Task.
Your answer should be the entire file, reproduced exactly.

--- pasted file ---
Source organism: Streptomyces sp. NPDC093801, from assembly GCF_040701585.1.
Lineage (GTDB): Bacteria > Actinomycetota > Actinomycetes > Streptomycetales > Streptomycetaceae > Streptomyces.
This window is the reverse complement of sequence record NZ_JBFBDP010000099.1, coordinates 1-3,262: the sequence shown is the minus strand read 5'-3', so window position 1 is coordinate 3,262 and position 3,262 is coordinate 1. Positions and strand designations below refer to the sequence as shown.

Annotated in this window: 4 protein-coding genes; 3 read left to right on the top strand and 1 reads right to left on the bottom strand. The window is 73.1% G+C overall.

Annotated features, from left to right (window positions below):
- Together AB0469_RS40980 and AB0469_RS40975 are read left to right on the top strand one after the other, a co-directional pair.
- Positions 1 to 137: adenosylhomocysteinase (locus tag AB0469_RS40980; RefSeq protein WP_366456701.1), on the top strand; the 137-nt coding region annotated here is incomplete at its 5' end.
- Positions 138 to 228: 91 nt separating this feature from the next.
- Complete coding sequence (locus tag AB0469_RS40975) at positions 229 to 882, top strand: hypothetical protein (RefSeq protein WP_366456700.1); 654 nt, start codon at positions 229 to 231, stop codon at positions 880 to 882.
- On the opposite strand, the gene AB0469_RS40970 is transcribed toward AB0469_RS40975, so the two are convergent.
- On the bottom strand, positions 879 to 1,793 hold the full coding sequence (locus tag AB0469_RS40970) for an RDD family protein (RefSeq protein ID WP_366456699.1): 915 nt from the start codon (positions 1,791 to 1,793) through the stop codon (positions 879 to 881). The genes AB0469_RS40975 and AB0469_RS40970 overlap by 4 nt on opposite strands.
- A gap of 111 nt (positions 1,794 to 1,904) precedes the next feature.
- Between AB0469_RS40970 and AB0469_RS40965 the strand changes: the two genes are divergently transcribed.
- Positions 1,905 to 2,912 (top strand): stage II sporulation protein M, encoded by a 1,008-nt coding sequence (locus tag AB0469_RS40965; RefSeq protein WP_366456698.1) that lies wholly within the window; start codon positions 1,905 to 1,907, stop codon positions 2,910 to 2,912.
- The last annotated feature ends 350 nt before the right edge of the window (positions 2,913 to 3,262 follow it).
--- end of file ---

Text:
Source organism: Streptomyces sp. NPDC093801, from assembly GCF_040701585.1.
Lineage (GTDB): Bacteria > Actinomycetota > Actinomycetes > Streptomycetales > Streptomycetaceae > Streptomyces.
This window is the reverse complement of sequence record NZ_JBFBDP010000099.1, coordinates 1-3,262: the sequence shown is the minus strand read 5'-3', so window position 1 is coordinate 3,262 and position 3,262 is coordinate 1. Positions and strand designations below refer to the sequence as shown.

Annotated in this window: 4 protein-coding genes; 3 read left to right on the top strand and 1 reads right to left on the bottom strand. The window is 73.1% G+C overall.

Annotated features, from left to right (window positions below):
- Together AB0469_RS40980 and AB0469_RS40975 are read left to right on the top strand one after the other, a co-directional pair.
- Positions 1 to 137: adenosylhomocysteinase (locus tag AB0469_RS40980; RefSeq protein WP_366456701.1), on the top strand; the 137-nt coding region annotated here is incomplete at its 5' end.
- Positions 138 to 228: 91 nt separating this feature from the next.
- Complete coding sequence (locus tag AB0469_RS40975) at positions 229 to 882, top strand: hypothetical protein (RefSeq protein WP_366456700.1); 654 nt, start codon at positions 229 to 231, stop codon at positions 880 to 882.
- On the opposite strand, the gene AB0469_RS40970 is transcribed toward AB0469_RS40975, so the two are convergent.
- On the bottom strand, positions 879 to 1,793 hold the full coding sequence (locus tag AB0469_RS40970) for an RDD family protein (RefSeq protein ID WP_366456699.1): 915 nt from the start codon (positions 1,791 to 1,793) through the stop codon (positions 879 to 881). The genes AB0469_RS40975 and AB0469_RS40970 overlap by 4 nt on opposite strands.
- A gap of 111 nt (positions 1,794 to 1,904) precedes the next feature.
- Between AB0469_RS40970 and AB0469_RS40965 the strand changes: the two genes are divergently transcribed.
- Positions 1,905 to 2,912 (top strand): stage II sporulation protein M, encoded by a 1,008-nt coding sequence (locus tag AB0469_RS40965; RefSeq protein WP_366456698.1) that lies wholly within the window; start codon positions 1,905 to 1,907, stop codon positions 2,910 to 2,912.
- The last annotated feature ends 350 nt before the right edge of the window (positions 2,913 to 3,262 follow it).